Today, we have author, Linda Brendle here to answer a few questions and tell us a bit about her book, A LONG AND WINDING ROAD.
Welcome, Linda, thanks for taking the time to chat with us. Why don’t you start by telling us a bit about yourself.
Linda Brendle cared for her mother and father — both of whom had dementia — for 15 years. She began writing in the hope of maintaining her own sanity and of encouraging, inspiring, and amusing other caregivers with her experiences. Linda received her BAS in management and psychology in 1998 and retired in 2007 after 40 years in the business world. She has traveled both in the U.S. and abroad, and since meeting her husband David in 2000, she has done much of that travel by motorcycle and RV. She and David now live outside a small town in East Texas where she gardens, writes, and takes an active role in her church.
Tell us a bit about your book and where we can get a copy.
A LONG AND WINDING ROAD: A Caregiver’s Tale of Life, Love, and Chaos is the story of the chaos that happens when four people, two of whom have Alzheimer’s, spend fifty-three days in a 400-square-foot box on wheels.
Alzheimer’s is a family disease, and A Long and Winding Road is a love story—not a boy meets girls love story, but a family love story:
The story of the love of a daughter for her parents and her willingness to take them into her home when they could no longer care for themselves;
The story of a mother and father who loved their daughter but no longer remembered exactly where they were or why;
The story of a husband who loved his wife so much that he stood beside her as they fought to survive the ravages of the brain-wasting disease that was stealing her loved ones away a piece at a time.
It’s also the story of a seven-week trip for four across sixteen U.S. states in a forty-foot motor home—a trip that involved stopped up toilets, wet jeans, laughter, and headaches that were far from the easygoing retirement the Brendles had imagined for themselves.
Linda Brendle takes you on a roller-coaster ride of emotional and spiritual challenges that many families are facing right now. Co-dependency, mental breakdowns, and finding love after divorce are just a few of the issues weaved into this journey of caregiving.
What was your inspiration for this book?
When I became a real hands-on caregiver, especially after Mom and Dad moved in with us, I often went to my Aunt Fay for advice. She cared for both her mother and her husband for many years. One thing she told me was to keep a journal, because one day my experiences might be of help to someone else. I didn’t write every day, but after a particularly trying episode, I’d write about it and post it as a “note” on Facebook. People responded in various ways: This is hilarious. Wow, I didn’t know anybody else ever felt this way. Thanks, I needed to hear this today. The responses encouraged me to continue.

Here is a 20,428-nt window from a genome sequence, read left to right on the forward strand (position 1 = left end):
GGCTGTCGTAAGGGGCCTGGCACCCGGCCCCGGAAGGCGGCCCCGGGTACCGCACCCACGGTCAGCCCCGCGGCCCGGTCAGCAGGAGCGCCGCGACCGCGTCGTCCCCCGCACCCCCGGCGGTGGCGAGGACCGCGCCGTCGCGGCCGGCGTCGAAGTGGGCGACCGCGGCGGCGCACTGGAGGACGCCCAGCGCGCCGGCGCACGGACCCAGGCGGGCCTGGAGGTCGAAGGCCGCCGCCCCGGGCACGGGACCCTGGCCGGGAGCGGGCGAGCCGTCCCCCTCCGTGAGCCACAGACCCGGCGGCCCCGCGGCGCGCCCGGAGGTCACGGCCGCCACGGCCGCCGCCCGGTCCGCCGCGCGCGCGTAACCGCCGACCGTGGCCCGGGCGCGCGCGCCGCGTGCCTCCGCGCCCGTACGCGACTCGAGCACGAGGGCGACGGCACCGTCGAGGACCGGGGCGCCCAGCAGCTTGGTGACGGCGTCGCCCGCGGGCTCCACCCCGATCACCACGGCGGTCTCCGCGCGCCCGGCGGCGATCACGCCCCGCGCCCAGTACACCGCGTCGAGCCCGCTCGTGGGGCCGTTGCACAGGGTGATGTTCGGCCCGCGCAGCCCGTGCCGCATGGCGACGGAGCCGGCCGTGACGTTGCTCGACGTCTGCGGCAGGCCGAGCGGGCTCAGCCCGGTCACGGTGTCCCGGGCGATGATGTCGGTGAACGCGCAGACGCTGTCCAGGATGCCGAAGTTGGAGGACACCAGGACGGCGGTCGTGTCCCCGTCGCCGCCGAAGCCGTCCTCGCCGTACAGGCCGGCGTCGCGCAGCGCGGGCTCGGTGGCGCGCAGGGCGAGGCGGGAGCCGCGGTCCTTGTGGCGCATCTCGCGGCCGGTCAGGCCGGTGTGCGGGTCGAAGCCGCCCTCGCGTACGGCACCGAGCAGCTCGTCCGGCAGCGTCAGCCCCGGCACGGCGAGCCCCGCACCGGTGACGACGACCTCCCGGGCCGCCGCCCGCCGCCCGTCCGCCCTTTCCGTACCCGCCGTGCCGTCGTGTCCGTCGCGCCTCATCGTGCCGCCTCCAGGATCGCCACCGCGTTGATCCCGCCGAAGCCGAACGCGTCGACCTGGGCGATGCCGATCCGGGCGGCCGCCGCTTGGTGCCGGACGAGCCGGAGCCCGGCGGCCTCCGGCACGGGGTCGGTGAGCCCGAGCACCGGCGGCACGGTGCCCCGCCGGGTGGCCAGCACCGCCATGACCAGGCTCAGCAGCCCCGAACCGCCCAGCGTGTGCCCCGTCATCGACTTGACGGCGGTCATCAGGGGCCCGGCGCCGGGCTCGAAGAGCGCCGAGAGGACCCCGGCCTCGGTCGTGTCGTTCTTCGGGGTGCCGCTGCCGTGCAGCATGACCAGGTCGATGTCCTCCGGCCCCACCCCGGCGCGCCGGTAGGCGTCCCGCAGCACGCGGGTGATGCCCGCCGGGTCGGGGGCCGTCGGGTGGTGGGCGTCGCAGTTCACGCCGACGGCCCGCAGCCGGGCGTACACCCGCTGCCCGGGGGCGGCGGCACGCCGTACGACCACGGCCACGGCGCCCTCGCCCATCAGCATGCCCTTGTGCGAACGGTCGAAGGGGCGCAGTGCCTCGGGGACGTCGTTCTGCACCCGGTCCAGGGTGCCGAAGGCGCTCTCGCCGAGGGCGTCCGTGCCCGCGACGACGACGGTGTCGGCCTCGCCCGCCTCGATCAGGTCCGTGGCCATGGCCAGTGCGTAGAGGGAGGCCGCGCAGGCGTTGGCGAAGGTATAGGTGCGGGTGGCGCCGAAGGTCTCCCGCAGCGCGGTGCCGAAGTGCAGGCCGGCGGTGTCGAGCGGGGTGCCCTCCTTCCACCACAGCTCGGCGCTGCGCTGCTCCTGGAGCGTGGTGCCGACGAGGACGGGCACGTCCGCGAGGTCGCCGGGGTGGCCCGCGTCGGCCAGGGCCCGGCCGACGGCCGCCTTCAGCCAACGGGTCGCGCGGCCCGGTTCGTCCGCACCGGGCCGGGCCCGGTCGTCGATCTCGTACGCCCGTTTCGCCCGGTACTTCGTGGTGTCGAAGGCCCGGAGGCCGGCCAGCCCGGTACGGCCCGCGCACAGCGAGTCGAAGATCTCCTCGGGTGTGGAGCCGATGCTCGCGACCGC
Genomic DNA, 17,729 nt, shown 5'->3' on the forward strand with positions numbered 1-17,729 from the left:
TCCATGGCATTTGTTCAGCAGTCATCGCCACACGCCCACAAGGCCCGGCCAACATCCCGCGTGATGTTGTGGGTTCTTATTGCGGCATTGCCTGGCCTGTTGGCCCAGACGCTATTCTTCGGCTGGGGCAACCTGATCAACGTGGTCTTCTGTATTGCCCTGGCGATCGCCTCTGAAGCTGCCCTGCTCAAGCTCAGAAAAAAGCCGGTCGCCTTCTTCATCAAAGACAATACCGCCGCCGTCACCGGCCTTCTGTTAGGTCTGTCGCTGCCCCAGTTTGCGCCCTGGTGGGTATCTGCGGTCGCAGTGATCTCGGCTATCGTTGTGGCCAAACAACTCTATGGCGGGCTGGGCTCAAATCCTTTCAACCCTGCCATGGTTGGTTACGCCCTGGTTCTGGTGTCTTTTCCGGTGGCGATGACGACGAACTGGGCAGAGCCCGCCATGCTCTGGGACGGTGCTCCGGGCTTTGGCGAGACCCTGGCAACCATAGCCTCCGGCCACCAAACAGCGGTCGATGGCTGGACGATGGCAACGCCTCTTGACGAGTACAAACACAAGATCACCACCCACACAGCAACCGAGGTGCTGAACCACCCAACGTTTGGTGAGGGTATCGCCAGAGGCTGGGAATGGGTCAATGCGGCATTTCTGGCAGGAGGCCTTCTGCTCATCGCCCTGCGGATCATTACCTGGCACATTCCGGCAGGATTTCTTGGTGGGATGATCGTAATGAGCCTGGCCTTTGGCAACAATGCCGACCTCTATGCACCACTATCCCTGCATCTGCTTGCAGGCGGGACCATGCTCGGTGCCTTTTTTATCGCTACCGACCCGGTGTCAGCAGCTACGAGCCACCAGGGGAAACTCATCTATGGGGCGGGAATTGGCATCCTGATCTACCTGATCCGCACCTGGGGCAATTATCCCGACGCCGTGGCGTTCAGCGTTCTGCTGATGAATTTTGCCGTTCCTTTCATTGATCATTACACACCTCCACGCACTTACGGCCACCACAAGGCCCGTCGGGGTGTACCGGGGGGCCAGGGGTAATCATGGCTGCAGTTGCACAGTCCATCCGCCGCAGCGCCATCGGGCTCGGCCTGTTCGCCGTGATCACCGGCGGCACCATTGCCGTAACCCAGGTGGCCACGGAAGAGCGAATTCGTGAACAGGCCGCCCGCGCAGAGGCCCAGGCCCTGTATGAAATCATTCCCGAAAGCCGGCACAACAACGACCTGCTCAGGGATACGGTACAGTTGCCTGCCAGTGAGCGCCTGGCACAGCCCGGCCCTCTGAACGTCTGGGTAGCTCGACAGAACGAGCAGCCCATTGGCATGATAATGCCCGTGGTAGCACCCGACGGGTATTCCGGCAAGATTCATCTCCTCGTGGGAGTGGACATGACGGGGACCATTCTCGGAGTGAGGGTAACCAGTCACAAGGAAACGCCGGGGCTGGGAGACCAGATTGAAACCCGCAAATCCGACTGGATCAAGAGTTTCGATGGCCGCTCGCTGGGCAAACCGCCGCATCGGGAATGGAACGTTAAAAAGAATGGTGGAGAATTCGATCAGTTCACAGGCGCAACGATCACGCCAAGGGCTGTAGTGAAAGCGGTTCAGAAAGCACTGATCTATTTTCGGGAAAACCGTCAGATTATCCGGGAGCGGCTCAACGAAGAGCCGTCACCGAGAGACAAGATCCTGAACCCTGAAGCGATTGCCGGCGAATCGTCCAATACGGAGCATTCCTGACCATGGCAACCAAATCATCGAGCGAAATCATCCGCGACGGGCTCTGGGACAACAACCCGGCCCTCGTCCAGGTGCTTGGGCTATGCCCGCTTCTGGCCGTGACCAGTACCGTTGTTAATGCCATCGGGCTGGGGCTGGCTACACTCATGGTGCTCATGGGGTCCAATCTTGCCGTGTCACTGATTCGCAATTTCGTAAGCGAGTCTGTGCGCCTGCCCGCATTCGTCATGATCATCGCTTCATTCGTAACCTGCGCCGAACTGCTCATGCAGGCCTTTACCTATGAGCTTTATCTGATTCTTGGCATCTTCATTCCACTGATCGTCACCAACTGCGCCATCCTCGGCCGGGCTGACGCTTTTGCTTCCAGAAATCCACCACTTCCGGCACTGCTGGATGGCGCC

When we planned our trip, I decided to keep a daily journal. A couple of weeks into the trip, I mentioned the journal to my son Christian, who is also a writer. He suggested I expand it into a story, not just of the trip but of our lives. It took several years and lots of growing pains, but after fourteen edits, it became a book.
Fourteen edits? That’s a lot! So, knowing what you know now about writing and publishing, if you could go back in time and give yourself one piece of advice, what would it be?
My favorite piece of advice comes from Anne Lamott. She uses the BOS method – put your butt on the seat and write. Allow yourself to write bad first drafts. The second draft will be better, and before you know it, you will have created something wonderful that didn’t exist before.
When I first began writing, I tried to do it perfect the first time. I read and reread every sentence and paragraph, and it took me forever to finish anything. Now I wait until I’ve finished an article or a chapter before reading it. It’s exciting what comes out when you relax and let the words flow.
What has been your favorite part of the publishing and/or writing process?
I like almost all of it except maybe the deadlines, but my favorite part has to be interacting with my readers. It is so rewarding to hear how my words have touched someone, made them laugh, inspired them, or encouraged. That’s what really keeps me doing what I do.
What else are you currently working on?
I have written another memoir called Mom’s Long Good-Bye that will be published by Anaiah Press sometime in early 2018. It’s a follow-up to A Long and Winding Road. You could call it “the rest of the story.” I’ve also written a mystery novel called Tatia’s Tattoo about human trafficking in small-town America. I’m working on a sequel called Fallen Angel Salvage.
Can you tell us three things about you that not a lot of people know?
I’ve written a memoir, blogged for seven years, and written a human interest column in our local newspaper since 2012. I feel like there’s not much that people don’t know about me, but here are a few things for those who are new readers.
- In 2004 I rode my motorcycle over 25,000 miles. I would have ridden more, but…well, you’ll have to read the book to find out.
- I met David, my husband of seventeen years, through a Yahoo personal ad. Details of that are in the book, too.
- David and I read – a lot! When we find an author we like, we try to read everything they have written in order. After a few years, we found it hard to keep track of what we had read, so to avoid duplicates, I began to keep a list of books already read and books to be read. At last count it was sixty-three pages and growing
Thanks so much for taking the time to chat with us today, Linda!